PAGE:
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      The Genetic Signatures of Noncoding RNAs

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      PLoS Genetics
      Public Library of Science

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          Abstract

          The majority of the genome in animals and plants is transcribed in a developmentally regulated manner to produce large numbers of non–protein-coding RNAs (ncRNAs), whose incidence increases with developmental complexity. There is growing evidence that these transcripts are functional, particularly in the regulation of epigenetic processes, leading to the suggestion that they compose a hitherto hidden layer of genomic programming in humans and other complex organisms. However, to date, very few have been identified in genetic screens. Here I show that this is explicable by an historic emphasis, both phenotypically and technically, on mutations in protein-coding sequences, and by presumptions about the nature of regulatory mutations. Most variations in regulatory sequences produce relatively subtle phenotypic changes, in contrast to mutations in protein-coding sequences that frequently cause catastrophic component failure. Until recently, most mapping projects have focused on protein-coding sequences, and the limited number of identified regulatory mutations have been interpreted as affecting conventional cis-acting promoter and enhancer elements, although these regions are often themselves transcribed. Moreover, ncRNA-directed regulatory circuits underpin most, if not all, complex genetic phenomena in eukaryotes, including RNA interference-related processes such as transcriptional and post-transcriptional gene silencing, position effect variegation, hybrid dysgenesis, chromosome dosage compensation, parental imprinting and allelic exclusion, paramutation, and possibly transvection and transinduction. The next frontier is the identification and functional characterization of the myriad sequence variations that influence quantitative traits, disease susceptibility, and other complex characteristics, which are being shown by genome-wide association studies to lie mostly in noncoding, presumably regulatory, regions. There is every possibility that many of these variations will alter the interactions between regulatory RNAs and their targets, a prospect that should be borne in mind in future functional analyses.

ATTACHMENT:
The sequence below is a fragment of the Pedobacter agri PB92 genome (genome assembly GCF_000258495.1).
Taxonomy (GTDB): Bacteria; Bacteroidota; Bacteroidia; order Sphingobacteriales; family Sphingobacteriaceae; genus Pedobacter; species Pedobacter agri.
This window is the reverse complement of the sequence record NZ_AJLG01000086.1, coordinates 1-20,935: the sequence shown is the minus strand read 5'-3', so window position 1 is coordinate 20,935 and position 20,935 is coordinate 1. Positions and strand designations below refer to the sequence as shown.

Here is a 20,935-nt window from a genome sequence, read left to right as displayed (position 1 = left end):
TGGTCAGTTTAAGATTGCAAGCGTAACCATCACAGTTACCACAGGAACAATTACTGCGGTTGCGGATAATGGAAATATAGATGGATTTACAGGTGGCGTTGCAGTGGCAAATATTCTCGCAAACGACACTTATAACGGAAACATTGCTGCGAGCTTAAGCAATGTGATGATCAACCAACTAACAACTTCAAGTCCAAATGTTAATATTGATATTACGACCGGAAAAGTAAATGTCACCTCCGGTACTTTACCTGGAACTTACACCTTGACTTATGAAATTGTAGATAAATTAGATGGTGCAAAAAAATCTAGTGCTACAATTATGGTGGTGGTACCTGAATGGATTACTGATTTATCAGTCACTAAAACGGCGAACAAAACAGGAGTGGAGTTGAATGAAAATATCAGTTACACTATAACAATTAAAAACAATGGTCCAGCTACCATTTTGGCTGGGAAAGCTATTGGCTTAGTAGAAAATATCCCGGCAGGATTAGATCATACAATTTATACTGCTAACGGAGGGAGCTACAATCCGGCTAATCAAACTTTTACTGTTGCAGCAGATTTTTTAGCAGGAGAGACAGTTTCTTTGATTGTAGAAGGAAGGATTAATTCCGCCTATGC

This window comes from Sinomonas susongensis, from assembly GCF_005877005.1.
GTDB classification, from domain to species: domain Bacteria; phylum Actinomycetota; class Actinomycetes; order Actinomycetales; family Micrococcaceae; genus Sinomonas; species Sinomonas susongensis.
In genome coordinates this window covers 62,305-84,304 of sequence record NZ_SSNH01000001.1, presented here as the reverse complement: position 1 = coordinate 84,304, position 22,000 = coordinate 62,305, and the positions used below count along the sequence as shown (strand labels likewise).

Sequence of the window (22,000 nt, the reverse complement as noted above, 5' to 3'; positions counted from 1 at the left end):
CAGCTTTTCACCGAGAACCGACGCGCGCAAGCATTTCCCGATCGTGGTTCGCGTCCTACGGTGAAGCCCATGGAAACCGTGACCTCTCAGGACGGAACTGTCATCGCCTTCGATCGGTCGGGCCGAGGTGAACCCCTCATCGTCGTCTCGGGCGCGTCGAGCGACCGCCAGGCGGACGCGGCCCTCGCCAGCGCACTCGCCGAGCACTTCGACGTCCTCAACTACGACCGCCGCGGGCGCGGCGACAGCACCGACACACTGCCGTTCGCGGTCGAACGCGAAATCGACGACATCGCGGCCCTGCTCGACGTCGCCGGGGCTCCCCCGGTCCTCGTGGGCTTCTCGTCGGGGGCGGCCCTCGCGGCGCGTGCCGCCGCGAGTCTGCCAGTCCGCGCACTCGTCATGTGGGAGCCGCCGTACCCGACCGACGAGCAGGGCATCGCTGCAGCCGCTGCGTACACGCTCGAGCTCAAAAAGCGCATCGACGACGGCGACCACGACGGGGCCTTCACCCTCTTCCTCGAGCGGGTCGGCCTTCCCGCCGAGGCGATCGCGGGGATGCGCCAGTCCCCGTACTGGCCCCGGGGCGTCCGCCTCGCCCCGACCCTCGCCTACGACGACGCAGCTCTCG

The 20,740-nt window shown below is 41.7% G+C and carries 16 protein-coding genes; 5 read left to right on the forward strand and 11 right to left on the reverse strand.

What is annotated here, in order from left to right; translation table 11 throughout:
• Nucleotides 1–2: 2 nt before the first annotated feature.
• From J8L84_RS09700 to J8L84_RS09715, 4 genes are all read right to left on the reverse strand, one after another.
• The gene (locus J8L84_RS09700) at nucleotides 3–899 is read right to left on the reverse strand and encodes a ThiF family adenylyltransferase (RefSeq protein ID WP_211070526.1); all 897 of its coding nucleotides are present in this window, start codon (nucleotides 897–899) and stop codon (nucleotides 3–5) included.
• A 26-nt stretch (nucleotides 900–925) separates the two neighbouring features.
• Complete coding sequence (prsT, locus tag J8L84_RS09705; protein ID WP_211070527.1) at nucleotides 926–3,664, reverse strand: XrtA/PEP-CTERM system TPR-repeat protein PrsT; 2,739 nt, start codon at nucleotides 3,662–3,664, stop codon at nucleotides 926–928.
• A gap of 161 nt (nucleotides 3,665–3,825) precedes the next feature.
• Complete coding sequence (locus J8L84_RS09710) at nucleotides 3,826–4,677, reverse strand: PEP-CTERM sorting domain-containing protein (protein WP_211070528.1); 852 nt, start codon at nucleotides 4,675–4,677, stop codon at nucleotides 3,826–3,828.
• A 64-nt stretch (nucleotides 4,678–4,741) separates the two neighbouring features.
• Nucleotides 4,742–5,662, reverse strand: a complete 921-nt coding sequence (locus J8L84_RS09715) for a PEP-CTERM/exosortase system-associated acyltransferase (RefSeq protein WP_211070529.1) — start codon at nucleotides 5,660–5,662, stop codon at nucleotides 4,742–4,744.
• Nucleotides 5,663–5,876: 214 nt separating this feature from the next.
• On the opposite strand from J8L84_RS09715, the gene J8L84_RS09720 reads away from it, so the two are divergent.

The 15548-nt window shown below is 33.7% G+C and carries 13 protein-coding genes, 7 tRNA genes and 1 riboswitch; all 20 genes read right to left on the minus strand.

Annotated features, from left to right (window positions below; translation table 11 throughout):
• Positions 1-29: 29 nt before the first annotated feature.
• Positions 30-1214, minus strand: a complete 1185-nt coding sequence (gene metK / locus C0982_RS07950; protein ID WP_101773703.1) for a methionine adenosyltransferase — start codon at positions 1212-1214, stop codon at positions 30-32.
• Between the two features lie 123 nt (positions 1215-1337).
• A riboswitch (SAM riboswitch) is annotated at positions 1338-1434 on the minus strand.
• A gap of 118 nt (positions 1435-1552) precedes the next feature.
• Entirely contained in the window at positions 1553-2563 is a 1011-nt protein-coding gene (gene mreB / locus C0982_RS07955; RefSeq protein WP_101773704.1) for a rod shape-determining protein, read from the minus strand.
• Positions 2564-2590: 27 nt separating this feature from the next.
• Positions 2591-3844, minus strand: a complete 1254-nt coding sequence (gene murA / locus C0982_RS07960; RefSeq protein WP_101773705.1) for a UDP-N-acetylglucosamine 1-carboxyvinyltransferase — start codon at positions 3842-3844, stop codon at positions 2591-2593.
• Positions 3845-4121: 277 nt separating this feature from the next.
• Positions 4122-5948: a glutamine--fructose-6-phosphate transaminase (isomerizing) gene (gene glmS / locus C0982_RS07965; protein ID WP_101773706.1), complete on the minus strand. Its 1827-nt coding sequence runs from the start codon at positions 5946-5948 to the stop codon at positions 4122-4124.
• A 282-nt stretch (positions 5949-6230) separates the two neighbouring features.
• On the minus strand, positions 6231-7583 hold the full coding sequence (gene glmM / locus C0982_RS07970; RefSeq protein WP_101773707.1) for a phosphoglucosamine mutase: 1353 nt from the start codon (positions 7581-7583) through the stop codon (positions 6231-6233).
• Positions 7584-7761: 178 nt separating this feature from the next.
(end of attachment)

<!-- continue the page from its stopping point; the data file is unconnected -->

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          Most cited references173

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          The transcriptional landscape of the mammalian genome.